April 15, 2009

5 Reasons to Get Chrome

If you haven't heard about Google's entry into the browser market, then you might be missing out on a potentially very hard hitter to the industry. While it still doesn't have the extensibility and customizability of the comparably famous Mozilla Firefox, Chrome's simplicity, like Safari before/after it (however you view it), is just one of the things it has going for it, and I wouldn't have any problem recommending that you adopt it as your default browser.

Here are 5 reasons why you should adopt it as your default browser:
1) Security
Security is the primary reason we stay away from browsers like Internet Explorer. While the 8th version of the formidable browser has some unique security features, it's far from being the most secure. In fact, in the recently held Pwn2Own contest, only Chrome was left standing. What's Pwn2Own? Well, it's a competition where people find security flaws in various browsers, and when they do discover those holes, they get to win the computer they exploited the browser upon. 

The other browsers in the competition namely IE8, Safari, and Firefox (Opera was not in the competition), were all exploited in just seconds. Clearly the security alone is enough for a recommendation? (Just uncheck the box that lets you agree to Google spying on your every move in your time with the browser... or go Incognito?)

2) Minimalist design lets you concentrate
The bad thing about Firefox, in my opinion, was the clutter you'd get when you install so many extensions. True, you could simply uninstall them and start fresh, but what if I liked them extensions?
This is where Chrome's "limitation" becomes a real benefit to your browsing. Its minimalist interface forces you to concentrate on the web, and not on the multitudes of toolbars that sit on the browser. Heck, the whole thing could just pass as the Full Screen mode in Internet Explorer- minus the admittedly annoying auto-hide.

3) Don't break down when it crashes
We've all been there before. Firefox would crash and we would simply wish that its auto-recovery feature would be able to save all the other tabs we had open. True, most of the time, the restoration did its thing, but there are times when not all the tabs you open are restored.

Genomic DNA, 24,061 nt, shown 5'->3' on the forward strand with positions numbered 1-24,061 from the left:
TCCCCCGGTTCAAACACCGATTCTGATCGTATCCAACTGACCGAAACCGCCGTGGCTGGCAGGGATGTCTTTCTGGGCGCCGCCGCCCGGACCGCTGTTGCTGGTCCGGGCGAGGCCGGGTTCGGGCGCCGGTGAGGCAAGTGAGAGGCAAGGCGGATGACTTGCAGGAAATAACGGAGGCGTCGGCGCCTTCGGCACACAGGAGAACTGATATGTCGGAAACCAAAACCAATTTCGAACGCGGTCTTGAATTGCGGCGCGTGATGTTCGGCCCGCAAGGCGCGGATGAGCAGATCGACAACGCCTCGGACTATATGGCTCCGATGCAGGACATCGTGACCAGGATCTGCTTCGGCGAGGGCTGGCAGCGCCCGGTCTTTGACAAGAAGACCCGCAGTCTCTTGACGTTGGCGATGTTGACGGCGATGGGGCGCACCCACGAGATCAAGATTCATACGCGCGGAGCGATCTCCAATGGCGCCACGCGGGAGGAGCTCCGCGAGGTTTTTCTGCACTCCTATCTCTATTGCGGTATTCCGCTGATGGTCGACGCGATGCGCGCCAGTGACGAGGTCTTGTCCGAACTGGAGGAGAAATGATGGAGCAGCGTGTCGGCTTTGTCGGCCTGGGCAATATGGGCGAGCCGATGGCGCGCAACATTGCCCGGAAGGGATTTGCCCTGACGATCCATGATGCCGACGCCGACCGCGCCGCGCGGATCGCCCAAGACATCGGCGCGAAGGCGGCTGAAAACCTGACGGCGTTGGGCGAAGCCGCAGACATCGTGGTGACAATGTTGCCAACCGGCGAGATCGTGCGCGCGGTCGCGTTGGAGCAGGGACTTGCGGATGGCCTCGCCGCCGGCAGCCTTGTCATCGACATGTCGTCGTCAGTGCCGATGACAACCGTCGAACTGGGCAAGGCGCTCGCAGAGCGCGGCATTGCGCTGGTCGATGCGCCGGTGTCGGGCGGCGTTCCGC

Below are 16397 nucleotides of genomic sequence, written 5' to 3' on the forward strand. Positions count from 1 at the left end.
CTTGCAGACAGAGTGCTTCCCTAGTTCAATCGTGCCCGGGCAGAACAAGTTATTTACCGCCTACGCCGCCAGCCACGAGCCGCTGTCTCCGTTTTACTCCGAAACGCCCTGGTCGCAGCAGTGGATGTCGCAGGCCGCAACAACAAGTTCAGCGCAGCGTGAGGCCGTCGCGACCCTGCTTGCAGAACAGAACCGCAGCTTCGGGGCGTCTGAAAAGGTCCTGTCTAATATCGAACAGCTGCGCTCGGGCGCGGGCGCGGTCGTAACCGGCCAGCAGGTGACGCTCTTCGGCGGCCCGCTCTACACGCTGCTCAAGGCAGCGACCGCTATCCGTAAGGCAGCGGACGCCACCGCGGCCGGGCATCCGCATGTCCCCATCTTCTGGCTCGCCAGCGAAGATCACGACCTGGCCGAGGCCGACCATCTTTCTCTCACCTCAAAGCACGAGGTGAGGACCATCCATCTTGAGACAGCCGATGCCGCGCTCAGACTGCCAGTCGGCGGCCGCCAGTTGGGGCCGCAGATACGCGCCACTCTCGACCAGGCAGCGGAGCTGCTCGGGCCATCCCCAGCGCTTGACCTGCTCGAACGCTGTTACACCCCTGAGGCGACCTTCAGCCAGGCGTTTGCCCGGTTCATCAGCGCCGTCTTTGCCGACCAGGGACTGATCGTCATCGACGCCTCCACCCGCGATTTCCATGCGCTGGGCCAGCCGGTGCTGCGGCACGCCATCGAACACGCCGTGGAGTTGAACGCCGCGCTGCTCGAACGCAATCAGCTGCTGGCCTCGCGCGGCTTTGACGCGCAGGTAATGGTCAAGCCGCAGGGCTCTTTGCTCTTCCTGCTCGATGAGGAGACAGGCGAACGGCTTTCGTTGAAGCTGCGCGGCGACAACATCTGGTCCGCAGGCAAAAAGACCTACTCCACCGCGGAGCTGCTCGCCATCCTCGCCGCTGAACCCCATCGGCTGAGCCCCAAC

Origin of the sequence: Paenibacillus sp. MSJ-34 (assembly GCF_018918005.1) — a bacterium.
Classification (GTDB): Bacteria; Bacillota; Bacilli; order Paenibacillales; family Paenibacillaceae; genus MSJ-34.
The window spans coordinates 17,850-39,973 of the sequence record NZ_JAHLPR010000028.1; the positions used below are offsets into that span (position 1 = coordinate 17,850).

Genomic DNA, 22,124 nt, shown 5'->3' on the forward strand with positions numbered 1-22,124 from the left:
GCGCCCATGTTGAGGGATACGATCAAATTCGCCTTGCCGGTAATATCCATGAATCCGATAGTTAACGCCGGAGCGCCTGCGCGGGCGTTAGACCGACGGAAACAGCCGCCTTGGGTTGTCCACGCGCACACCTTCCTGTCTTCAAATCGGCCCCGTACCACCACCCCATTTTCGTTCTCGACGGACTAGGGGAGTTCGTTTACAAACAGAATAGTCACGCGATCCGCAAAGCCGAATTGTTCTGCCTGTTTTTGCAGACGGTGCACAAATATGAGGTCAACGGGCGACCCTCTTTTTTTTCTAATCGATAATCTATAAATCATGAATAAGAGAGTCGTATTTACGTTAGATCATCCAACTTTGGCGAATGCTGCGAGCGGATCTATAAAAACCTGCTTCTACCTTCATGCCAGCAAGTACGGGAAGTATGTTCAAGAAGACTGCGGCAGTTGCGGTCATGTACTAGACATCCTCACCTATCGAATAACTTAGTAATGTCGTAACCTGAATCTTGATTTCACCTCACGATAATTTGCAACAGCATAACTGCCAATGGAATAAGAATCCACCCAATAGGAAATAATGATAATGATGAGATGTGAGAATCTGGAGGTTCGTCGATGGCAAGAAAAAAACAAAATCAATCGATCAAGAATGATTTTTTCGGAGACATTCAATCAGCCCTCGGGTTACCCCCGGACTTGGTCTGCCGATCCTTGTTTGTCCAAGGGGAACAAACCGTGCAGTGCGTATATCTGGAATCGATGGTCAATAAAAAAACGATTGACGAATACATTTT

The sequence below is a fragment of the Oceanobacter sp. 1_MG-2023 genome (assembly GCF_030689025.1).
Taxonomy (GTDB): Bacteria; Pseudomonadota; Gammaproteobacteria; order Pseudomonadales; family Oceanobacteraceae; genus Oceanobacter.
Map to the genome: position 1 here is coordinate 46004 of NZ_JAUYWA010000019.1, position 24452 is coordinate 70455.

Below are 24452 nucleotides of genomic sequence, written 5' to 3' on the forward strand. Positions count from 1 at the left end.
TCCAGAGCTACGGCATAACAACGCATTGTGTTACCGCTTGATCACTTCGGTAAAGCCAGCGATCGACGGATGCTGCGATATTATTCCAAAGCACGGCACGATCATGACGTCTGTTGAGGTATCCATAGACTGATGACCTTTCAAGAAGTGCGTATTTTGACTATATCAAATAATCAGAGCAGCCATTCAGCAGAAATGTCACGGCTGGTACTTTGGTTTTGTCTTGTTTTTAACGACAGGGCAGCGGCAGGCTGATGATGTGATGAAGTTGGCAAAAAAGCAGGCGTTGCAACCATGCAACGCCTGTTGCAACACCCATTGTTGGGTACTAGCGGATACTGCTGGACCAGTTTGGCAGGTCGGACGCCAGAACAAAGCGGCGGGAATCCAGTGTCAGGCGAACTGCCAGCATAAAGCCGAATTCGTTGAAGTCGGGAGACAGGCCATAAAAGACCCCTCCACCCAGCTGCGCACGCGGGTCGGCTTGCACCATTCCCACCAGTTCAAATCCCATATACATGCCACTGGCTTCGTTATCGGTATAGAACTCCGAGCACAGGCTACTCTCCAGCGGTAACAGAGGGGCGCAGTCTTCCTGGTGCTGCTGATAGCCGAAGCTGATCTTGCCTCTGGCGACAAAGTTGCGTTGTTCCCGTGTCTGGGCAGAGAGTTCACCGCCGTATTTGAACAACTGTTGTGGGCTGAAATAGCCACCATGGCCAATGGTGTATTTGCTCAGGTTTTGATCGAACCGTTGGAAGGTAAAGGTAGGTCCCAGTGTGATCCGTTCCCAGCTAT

Fortunately, we don't even need to contend with such folly with Chrome's unique tab management (and yes, this is the feature Microsoft ripped off from Chrome, but it would be unfair to say that the feature should only be limited to Chrome, because it's valuable) as it treats every tab like an individual program in the Windows taskbar.

For example, Flash would cause a website you're viewing in this one tab to slow down and eventually not respond. You could still switch to another tab and open the browser's own Task Manager by right clicking the top part of the browser. You can kill the pesky unresponsive task and resume reading all those other tabs without a sweat.

4) It Opens FAAST
I'm serious when I say that it very snappily opens itself as soon as you finish double-clicking. True, there might be a few seconds of loading at times, but for the most part, this is one of the biggest draws of Chrome for me: how insanely fast it opens. You could say that it opens as fast (or faster) than Internet Explorer, but it's more secure (and hogs less memory than Firefox).

5) Newbie friendly
It's not that my dad is not computer illiterate because he very much is computer literate, it's just that he has this habit of typing URL's into the search bar- and I might be right to assume that my dad isn't the only one. Well, Google Chrome's Omnibar changes all of that. Not only is it just another Firefox Awesome bar, it's also a search bar as well.
So next time my dad enters in "www.yahoo.com", I'm pretty sure that the result won't be a Google search page, but the real thing. No offense, dad.

These are just my top 5 reasons to download so I might have missed a subtle feature or two that adds a lot to the user experience. Not all people will like Chrome's barebones approach and its lack of extensions (which will be "fixed" in a newer version), but there's a market for Chrome, I'm very sure of that.

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